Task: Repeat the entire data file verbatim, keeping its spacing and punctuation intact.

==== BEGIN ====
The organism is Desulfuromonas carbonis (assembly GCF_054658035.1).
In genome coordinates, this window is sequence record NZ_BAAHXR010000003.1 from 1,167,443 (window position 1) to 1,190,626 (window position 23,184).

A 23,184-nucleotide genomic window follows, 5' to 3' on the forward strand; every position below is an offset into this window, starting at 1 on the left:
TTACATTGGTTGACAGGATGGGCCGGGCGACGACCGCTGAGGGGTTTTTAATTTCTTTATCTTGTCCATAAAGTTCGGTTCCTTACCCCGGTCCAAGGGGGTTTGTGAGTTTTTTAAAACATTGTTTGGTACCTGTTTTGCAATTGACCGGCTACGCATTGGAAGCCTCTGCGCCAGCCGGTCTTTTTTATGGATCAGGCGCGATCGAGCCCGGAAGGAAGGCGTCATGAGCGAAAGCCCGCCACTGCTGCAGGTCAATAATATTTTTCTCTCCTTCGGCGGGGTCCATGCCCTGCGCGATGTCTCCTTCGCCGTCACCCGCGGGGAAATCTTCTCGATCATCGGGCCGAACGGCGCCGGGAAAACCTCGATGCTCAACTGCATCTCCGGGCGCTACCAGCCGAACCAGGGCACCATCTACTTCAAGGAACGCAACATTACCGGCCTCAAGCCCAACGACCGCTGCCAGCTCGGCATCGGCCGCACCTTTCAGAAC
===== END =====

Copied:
The organism is Desulfuromonas carbonis (assembly GCF_054658035.1).
In genome coordinates, this window is sequence record NZ_BAAHXR010000003.1 from 1,167,443 (window position 1) to 1,190,626 (window position 23,184).

A 23,184-nucleotide genomic window follows, 5' to 3' on the forward strand; every position below is an offset into this window, starting at 1 on the left:
TTACATTGGTTGACAGGATGGGCCGGGCGACGACCGCTGAGGGGTTTTTAATTTCTTTATCTTGTCCATAAAGTTCGGTTCCTTACCCCGGTCCAAGGGGGTTTGTGAGTTTTTTAAAACATTGTTTGGTACCTGTTTTGCAATTGACCGGCTACGCATTGGAAGCCTCTGCGCCAGCCGGTCTTTTTTATGGATCAGGCGCGATCGAGCCCGGAAGGAAGGCGTCATGAGCGAAAGCCCGCCACTGCTGCAGGTCAATAATATTTTTCTCTCCTTCGGCGGGGTCCATGCCCTGCGCGATGTCTCCTTCGCCGTCACCCGCGGGGAAATCTTCTCGATCATCGGGCCGAACGGCGCCGGGAAAACCTCGATGCTCAACTGCATCTCCGGGCGCTACCAGCCGAACCAGGGCACCATCTACTTCAAGGAACGCAACATTACCGGCCTCAAGCCCAACGACCGCTGCCAGCTCGGCATCGGCCGCACCTTTCAGAAC